Lao villagers work together to build hydro power plant

Woman in rice field
Villagers in Lao PDR now benefit from eco-friendly energy access. (Photo: UNDP Lao PDR)

In a remote village in northern Lao, Keupkku settles down to watch the evening news on his new color television. On the other side of the room, two of his daughters turn on the lights to continue their studies.

Just a month ago this would have been impossible. But a newly installed 7.5 kilowatt hydropower turbine now supplies electricity to Keupkku and his ethnic Hmong community of 290 people.


  • Lao PDR has the highest per capita water supply in Asia, with a total surface water area of more than 55,000 cubic metres squared.
  • Economic activity linked to natural resources in Lao PDR threatens the local environment, causing deforestation and soil erosion.

“Thanks to the electricity from the hydropower plant my daughters can now enjoy studying late at night,” says Keupkku.

Construction of the hydropower plant was funded by the Global Environment Facility Small Grants Programme (GEF SGP), which is implemented by the United Nations Development Programme (UNDP).

The hydropower plant initiative was launched by the Lao government in September 2009 and has a total budget of US$1.29m.

GEF SGP is aimed at supporting Millennium Development Goal 7: to ensure environmental sustainability through directly supporting community-level initiatives for environmental protection and sustainable rural development. Since its inception, it has awarded at least 17 grants – of US$20,000 on average – to community and not-for-profit organisations.

Yet, according to Bruno Cammaert, head of the UNDP Environment Programme in Lao PDR, the success of the hydropower plant initiative in Houay Ngou village would have been impossible without the dedicated work of local community members who helped, “to organize and complete the project”. It was they who first proposed the construction of a micro hydropower system to Sayaboury province authorities and then secured funding for the project from the GEF SGP.

Community members also volunteered to construct a small water-catchment area, install pipes and transport building materials.

Since its completion, the hydropower system has had a profound impact on the lives of the villagers, who have limited options for making a living.

Most residents are farmers, cultivating rice, animals and non-timber forest materials for food and medicine. However, the continued degradation of forest and agricultural lands is threatening the natural environment upon which their livelihoods rely.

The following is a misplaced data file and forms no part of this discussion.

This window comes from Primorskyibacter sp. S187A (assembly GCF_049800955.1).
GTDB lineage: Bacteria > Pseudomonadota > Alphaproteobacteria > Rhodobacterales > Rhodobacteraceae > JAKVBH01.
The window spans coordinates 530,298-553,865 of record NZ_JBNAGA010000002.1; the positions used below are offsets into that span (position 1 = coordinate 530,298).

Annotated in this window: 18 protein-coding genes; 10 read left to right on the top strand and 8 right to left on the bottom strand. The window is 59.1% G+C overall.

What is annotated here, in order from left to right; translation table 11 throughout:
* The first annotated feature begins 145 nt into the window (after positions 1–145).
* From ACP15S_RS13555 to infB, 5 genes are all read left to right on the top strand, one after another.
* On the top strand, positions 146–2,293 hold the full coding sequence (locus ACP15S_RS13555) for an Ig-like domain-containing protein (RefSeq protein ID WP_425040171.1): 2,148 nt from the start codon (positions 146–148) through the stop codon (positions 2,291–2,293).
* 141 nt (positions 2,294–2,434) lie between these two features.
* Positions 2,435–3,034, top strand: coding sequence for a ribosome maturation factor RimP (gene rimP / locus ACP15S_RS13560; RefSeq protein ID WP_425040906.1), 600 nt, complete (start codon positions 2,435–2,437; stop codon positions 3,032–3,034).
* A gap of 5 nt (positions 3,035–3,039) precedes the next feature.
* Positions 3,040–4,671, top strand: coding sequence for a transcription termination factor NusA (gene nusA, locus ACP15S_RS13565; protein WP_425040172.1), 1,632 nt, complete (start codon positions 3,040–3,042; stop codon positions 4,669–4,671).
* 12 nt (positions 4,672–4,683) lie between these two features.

Furthermore, the village’s remote location makes it difficult for these villagers to secure financial and political support.

But with access to power 24 hours a day, villagers like Keupkku are now able to save both time and money.

“Before, we used to tap resin from trees in the forest or, when this was not available, buy expensive oil from the distant market to light a candle at night,” says Keupkku. “But the hydropower has changed our lives; we no longer need to do this.”

Keupkku’s wife, like many women in the village, can now use her evenings to produce more handicrafts.

Along with these direct benefits, the hydropower project has also helped to protect the environment. Fewer trees are being cut down since villagers can now use electric-powered, instead of wood-burning, stoves, and the forest has been designated a protected area, since it holds the water needed to produce the hydropower. 

The preservation of trees also allows rains from the wet season to be stored in the forest all year round.

These multiple benefits of the hydropwer plant impact the entire Houay Ngou community, which is fully engaged in ensuring the project’s sustainability. Village head, Somvang Lee, is proud of what the villagers have achieved and believes their training – in project management and building technical capacity – has significantly contributed to the hydropower system’s success.

Each household also pays 6,000 Lao Kip (about US$0.75) per month to maintain the hydropower turbine and protect the forest.

“Everyone is responsible for refraining from cutting down or burning the trees, so that we generate enough electricity for everyone and for generations to come” said Lee.

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